What steps you should take as you prepare for the next stage of your education

Think carefully as you plan out your next steps

While college will be fun – you will meet a lot of new people and will undoubtedly have the opportunity to pursue your interests whether through joining societies or getting involved in sports or other pursuits, don’t forget that you are there to further your education. Photograph: iStock

While college will be fun – you will meet a lot of new people and will undoubtedly have the opportunity to pursue your interests whether through joining societies or getting involved in sports or other pursuits, don’t forget that you are there to further your education. Photograph: iStock

 

The wait is almost over as the day of the much-anticipated first round of college offers has finally arrived. No matter whether you receive the offer for the course you applied for or didn’t do as well as expected (there are plenty of options still open to you), there are some steps you need to take as you prepare for the next stage of your education.

You should have read the CAO Handbook by now and taken note of the important deadlines and restrictions that may apply to you or your course. The CAO advises that applicants must treat all correspondence from CAO as extremely important and notify them immediately (through cao.ie) if there are any errors or omissions recorded in your application documents.

1. Make the deadline

If you receive the offer you had hoped for, you will review your options and when you are happy to accept your allocated course, then the process is straightforward. As per the CAO’s instructions, you can do so online or by post (but not both). If you accept your offer online, you will receive an acknowledgement email, and you can check that your acceptance has been recorded online at cao.ie via the ‘My Application’ facility. If you accept by post and wish to receive confirmation of your acceptance from CAO, you must include a self-addressed and stamped postcard. Important Note: Round One acceptances must be submitted by 5.15pm on August 23rd.

2. Consider your options

Don’t worry if you didn’t get the course you expected – many don’t. Choices you listed on your CAO form should approximate your interests and accepting a lower-preference course now will not prevent you from receiving an offer of a course higher up on your list in a subsequent round. Note that you can move up your list of preferences, not down. If you don’t accept an offer, however, you run the risk of not receiving any other offers in later rounds. Important Note: Round Two offers will be issued on August 28th from 10am and acceptances must be submitted by 5.15pm just two days later, on August 30th.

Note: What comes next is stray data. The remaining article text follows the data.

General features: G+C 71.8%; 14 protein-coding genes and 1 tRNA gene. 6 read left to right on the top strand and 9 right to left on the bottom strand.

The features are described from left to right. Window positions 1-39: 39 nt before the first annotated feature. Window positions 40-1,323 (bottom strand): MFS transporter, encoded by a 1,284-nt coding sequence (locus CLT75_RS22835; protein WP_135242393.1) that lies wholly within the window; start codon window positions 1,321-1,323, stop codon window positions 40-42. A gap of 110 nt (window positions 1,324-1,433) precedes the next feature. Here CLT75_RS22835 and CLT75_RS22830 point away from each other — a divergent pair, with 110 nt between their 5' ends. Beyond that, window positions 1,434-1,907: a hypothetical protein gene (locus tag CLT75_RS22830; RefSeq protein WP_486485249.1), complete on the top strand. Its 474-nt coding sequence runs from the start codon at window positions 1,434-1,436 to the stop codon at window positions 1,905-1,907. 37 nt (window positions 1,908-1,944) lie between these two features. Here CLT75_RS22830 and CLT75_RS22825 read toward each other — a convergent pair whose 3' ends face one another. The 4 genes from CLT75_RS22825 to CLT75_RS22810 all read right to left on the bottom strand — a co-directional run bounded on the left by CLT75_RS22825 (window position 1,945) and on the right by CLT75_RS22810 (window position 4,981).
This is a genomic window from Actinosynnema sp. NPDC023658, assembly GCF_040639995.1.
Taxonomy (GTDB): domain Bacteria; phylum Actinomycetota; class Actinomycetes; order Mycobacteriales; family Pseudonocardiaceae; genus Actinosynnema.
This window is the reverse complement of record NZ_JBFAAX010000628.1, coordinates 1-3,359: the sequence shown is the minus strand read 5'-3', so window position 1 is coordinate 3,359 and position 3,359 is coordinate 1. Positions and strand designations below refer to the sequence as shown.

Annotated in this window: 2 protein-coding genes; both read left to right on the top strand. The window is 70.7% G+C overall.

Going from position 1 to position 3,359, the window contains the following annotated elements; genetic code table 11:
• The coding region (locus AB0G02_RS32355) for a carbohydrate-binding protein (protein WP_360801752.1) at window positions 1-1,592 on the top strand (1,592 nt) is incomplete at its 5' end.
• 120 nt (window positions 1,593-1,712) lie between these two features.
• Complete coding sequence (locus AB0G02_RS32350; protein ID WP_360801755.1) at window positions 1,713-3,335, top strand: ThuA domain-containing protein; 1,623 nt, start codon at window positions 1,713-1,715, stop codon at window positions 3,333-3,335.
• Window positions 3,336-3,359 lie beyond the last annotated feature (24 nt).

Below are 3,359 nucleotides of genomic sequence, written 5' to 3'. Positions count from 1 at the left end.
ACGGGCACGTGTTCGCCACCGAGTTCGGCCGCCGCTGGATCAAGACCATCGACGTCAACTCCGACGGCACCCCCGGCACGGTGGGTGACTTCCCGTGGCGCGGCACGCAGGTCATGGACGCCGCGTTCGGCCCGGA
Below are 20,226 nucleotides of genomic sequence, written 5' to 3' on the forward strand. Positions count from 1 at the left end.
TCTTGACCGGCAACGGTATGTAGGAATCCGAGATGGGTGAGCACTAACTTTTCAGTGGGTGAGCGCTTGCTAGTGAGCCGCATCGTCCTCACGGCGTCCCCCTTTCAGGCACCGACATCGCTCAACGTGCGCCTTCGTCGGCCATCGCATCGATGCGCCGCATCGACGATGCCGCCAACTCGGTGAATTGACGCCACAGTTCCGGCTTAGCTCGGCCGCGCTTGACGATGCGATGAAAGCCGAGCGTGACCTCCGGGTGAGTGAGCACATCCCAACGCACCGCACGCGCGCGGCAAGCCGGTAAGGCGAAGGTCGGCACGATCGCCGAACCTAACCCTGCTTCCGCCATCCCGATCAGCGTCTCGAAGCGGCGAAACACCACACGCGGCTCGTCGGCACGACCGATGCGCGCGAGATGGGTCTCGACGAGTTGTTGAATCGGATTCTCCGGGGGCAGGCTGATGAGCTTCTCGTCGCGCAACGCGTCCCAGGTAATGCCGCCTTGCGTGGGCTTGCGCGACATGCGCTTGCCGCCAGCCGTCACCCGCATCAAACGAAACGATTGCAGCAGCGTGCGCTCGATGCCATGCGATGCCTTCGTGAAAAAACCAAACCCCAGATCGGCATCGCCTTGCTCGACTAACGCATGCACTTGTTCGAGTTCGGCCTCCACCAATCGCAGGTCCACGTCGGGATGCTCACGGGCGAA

3. Alternative routes

If you don’t get any of the choices you listed on your CAO application form or have had a late change of mind, there are plenty of other routes that you can take. There are some 30,000 places available in further education colleges throughout the country. Many provide high-quality tuition and on-the-job experience, while apprenticeships offer a chance to earn and learn. Many of these courses also offer an alternative route to attaining a degree in college. The Irish Times will publish a special guide to these courses in a special Career Choices supplement on August 19th.

4. Take a year out

If you are happy with the course but want to defer your place, you need to act immediately. You do not accept your offer – instead, you must email or write to the admissions office of the university or college. Give your name as it appears on your CAO application, quote your CAO application number and the course code of the offer you wish to defer, and set out why you wish to do so. Note: there is no guarantee they will allow the deferral.

5. Prepare for college

Tús maith leath na hoibre! Of course, if this old adage were always true, then everything would be a breeze! Still, the legwork will pay off and now is the time to prepare for the practicalities of college. Things will seem like they are happening at a lightning pace so there’s no harm in being prepared. You could do worse than visit the campus to get a feel for it. Most will provide tours and induction days for freshers, and these are well worth attending as there will be a lot to absorb.

6. Accommodation

The hunt for student accommodation is well and truly under way. If you need somewhere to live, your first port of call should be the college. Places in student halls of residence fill up quickly – many are already full. Your college and students’ union should also have a list of reasonably priced rooms and digs. Privately-run student residences are also an option, though these are expensive. Be sure to check your lease: some private accommodation can exceed the student academic year so be prepared to have to rent throughout the holidays if you wish to keep the keys. Start off by reading our accommodation guide in this supplement.

7. Read our study guide

While college will be fun – you will meet a lot of new people and will undoubtedly have the opportunity to pursue your interests whether through joining societies or getting involved in sports or other pursuits, don’t forget that you are there to further your education. Familiarise yourself with the library, locate your course department and get an understanding early on of what is expected of you – how many essays/exams you need to deliver/sit.

8. Still not sure?

No matter what you want to do at this juncture, there are plenty of options available for you to choose from. You might choose to take a year out, or perhaps change course entirely and apply to study something completely different. You should feel free to contact your school guidance counsellor for some advice or contact our helpline at irishtimes.com/resultsandoffers2019